In a daylong brainstorming "summit," a dozen U.S. state treasurers and hundreds of financiers and other major investors debated ways Tuesday to pressure more U.S. companies into dealing openly with the financial risk of climate change and with ways to reduce it.
UNITED NATIONS — In a daylong brainstorming "summit," a dozen U.S. state treasurers and hundreds of financiers and other major investors debated ways Tuesday to pressure more U.S. companies into dealing openly with the financial risk of climate change and with ways to reduce it.
"Climate change poses a long-term financial and business risk for many of the companies in which we invest," said Connecticut Treasurer Denise L. Nappier, a co-chair of the event. "For us today it's all about our money."
Harvard University environmental scientist John Holdren gave the more than 300 participants an update on the latest climate research, saying it's increasingly clear that rising global temperatures caused by emissions of carbon dioxide and other "greenhouse gases" would intensify heat waves, storms, floods, droughts and wildfires in the 21st century.
"After years of debate, the scientific community has arrived at the conclusion that global warming is in fact a reality," said William C. Thompson Jr., who as New York City comptroller handles $82 billion (euro64 billion) in invested assets. "Global warming is likely to result in billions and billions of losses for public companies."
Everything from agricultural productivity to the health of the global insurance industry would be adversely affected. Big investors like the treasurers, who manage state pension funds, are particularly concerned about electricity and other energy companies, which may face government-mandated cutbacks in carbon dioxide emissions, produced when they burn coal and other fossil fuels.
"If, in fact, someone invests $2 billion in a coal-fired power plant, and the laws change -- and they will change at some point -- with those changes come perhaps hundreds of millions of dollars of stranded costs," said Mindy S. Lubber, who heads an environmentally minded investors group, CERES.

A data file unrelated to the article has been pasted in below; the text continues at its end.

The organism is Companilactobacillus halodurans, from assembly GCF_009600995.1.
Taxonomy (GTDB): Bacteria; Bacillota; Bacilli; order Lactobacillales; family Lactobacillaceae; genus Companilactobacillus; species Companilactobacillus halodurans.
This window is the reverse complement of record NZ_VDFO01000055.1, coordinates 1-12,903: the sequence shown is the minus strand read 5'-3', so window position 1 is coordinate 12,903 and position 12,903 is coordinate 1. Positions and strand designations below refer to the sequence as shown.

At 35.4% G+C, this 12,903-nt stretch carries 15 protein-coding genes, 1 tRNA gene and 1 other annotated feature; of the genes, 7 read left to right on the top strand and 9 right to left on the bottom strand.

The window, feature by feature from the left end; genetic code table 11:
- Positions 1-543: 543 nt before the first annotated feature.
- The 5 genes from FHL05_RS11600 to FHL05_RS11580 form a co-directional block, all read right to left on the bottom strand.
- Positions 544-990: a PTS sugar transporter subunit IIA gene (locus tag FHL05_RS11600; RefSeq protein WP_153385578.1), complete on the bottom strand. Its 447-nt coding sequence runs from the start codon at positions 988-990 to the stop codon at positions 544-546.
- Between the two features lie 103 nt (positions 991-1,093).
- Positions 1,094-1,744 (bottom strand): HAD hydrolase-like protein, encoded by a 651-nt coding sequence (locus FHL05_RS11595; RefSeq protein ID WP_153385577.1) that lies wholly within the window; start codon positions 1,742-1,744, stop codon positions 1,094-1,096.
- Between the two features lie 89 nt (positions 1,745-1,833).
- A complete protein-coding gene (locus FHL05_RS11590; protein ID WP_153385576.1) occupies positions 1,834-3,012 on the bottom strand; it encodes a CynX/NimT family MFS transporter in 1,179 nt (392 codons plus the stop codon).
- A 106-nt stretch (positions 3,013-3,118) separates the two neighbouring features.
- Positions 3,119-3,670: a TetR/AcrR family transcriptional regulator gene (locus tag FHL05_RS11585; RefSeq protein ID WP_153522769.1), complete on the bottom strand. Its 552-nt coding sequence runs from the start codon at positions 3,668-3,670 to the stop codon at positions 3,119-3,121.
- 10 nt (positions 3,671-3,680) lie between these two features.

Unlike most of the rest of the world, the United States has not ratified the Kyoto Protocol, which mandates emissions cuts. But many view such U.S. controls as inevitable as evidence of warming mounts.
Investor groups, seeking fuller disclosure of risks, last year persuaded two Ohio-based power companies -- Cinergy and American Electric Power -- to issue reports examining the possible impacts and financial uncertainties of such regulation, as well as steps they're already taking to reduce emissions, such as switching to renewable fuels.
Cinergy has since been bought by North Carolina's Duke Energy, whose chairman, Paul Anderson, said last month his company would lobby for a tax on carbon dioxide emissions because "the time has come to act" on climate.
Summit participants also repeatedly focused on the "opportunities" represented by the climate threat -- in new energy technologies, for example. The General Electric Co. announced on Monday it will more than double its research investment in environmental technology over five years, with an emphasis on products to reduce greenhouse gases.
Thompson noted that in just 18 months a coalition of state and city officials representing $2.7 trillion in investments has formed around these issues, and North Carolina's treasurer called on his fellow heavyweight investors -- "as owners" -- to act aggressively and selectively.
"We should pick four or five companies that could make the most difference and give them a reasonable timetable," Richard Moore said. "We should tell them, `If you don't do this we will not own your stock.' We will be successful if we all stick together."
The meeting was sponsored by CERES and the Ted Turner-financed U.N. Foundation. Among the participants were representatives of major financial houses, foundations and university endowments, union pension funds and insurance companies.
Source: Associated Press